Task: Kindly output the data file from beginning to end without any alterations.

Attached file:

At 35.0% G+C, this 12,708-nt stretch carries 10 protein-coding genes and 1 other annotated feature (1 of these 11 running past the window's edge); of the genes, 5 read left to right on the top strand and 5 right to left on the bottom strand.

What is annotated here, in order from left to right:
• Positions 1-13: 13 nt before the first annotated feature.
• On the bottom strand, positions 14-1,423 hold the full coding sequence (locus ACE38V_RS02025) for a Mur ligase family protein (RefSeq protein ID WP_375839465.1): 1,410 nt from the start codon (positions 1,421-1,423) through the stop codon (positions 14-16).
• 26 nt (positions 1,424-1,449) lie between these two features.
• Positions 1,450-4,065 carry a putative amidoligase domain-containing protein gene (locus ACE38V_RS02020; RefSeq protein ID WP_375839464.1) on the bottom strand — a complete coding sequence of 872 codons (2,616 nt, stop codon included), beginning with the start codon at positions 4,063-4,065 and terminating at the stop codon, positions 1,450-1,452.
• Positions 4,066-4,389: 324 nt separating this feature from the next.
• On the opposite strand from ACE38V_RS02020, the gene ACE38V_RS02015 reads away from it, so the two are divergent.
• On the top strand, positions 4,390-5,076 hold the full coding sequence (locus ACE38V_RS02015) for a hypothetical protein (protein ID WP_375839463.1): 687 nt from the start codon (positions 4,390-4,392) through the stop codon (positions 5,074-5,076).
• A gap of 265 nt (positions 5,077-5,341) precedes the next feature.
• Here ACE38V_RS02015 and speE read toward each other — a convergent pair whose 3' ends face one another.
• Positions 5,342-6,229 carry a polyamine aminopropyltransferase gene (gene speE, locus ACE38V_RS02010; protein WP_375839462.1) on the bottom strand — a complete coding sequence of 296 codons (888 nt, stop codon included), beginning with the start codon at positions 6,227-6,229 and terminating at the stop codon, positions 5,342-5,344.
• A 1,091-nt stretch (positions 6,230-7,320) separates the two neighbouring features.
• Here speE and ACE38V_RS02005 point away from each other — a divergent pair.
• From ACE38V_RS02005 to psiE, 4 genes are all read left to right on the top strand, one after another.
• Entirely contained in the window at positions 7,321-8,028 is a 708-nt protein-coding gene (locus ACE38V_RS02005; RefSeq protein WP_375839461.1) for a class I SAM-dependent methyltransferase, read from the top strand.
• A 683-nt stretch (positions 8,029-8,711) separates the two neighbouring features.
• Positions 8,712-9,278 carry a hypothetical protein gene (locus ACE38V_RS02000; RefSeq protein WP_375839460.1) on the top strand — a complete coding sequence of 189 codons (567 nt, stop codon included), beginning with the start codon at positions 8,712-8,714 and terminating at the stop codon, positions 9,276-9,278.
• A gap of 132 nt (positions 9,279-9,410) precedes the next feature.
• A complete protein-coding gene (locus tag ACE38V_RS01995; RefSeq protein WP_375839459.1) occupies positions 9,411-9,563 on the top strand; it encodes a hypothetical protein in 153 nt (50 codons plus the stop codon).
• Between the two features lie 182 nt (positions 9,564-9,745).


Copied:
At 35.0% G+C, this 12,708-nt stretch carries 10 protein-coding genes and 1 other annotated feature (1 of these 11 running past the window's edge); of the genes, 5 read left to right on the top strand and 5 right to left on the bottom strand.

What is annotated here, in order from left to right:
• Positions 1-13: 13 nt before the first annotated feature.
• On the bottom strand, positions 14-1,423 hold the full coding sequence (locus ACE38V_RS02025) for a Mur ligase family protein (RefSeq protein ID WP_375839465.1): 1,410 nt from the start codon (positions 1,421-1,423) through the stop codon (positions 14-16).
• 26 nt (positions 1,424-1,449) lie between these two features.
• Positions 1,450-4,065 carry a putative amidoligase domain-containing protein gene (locus ACE38V_RS02020; RefSeq protein ID WP_375839464.1) on the bottom strand — a complete coding sequence of 872 codons (2,616 nt, stop codon included), beginning with the start codon at positions 4,063-4,065 and terminating at the stop codon, positions 1,450-1,452.
• Positions 4,066-4,389: 324 nt separating this feature from the next.
• On the opposite strand from ACE38V_RS02020, the gene ACE38V_RS02015 reads away from it, so the two are divergent.
• On the top strand, positions 4,390-5,076 hold the full coding sequence (locus ACE38V_RS02015) for a hypothetical protein (protein ID WP_375839463.1): 687 nt from the start codon (positions 4,390-4,392) through the stop codon (positions 5,074-5,076).
• A gap of 265 nt (positions 5,077-5,341) precedes the next feature.
• Here ACE38V_RS02015 and speE read toward each other — a convergent pair whose 3' ends face one another.
• Positions 5,342-6,229 carry a polyamine aminopropyltransferase gene (gene speE, locus ACE38V_RS02010; protein WP_375839462.1) on the bottom strand — a complete coding sequence of 296 codons (888 nt, stop codon included), beginning with the start codon at positions 6,227-6,229 and terminating at the stop codon, positions 5,342-5,344.
• A 1,091-nt stretch (positions 6,230-7,320) separates the two neighbouring features.
• Here speE and ACE38V_RS02005 point away from each other — a divergent pair.
• From ACE38V_RS02005 to psiE, 4 genes are all read left to right on the top strand, one after another.
• Entirely contained in the window at positions 7,321-8,028 is a 708-nt protein-coding gene (locus ACE38V_RS02005; RefSeq protein WP_375839461.1) for a class I SAM-dependent methyltransferase, read from the top strand.
• A 683-nt stretch (positions 8,029-8,711) separates the two neighbouring features.
• Positions 8,712-9,278 carry a hypothetical protein gene (locus ACE38V_RS02000; RefSeq protein WP_375839460.1) on the top strand — a complete coding sequence of 189 codons (567 nt, stop codon included), beginning with the start codon at positions 8,712-8,714 and terminating at the stop codon, positions 9,276-9,278.
• A gap of 132 nt (positions 9,279-9,410) precedes the next feature.
• A complete protein-coding gene (locus tag ACE38V_RS01995; RefSeq protein WP_375839459.1) occupies positions 9,411-9,563 on the top strand; it encodes a hypothetical protein in 153 nt (50 codons plus the stop codon).
• Between the two features lie 182 nt (positions 9,564-9,745).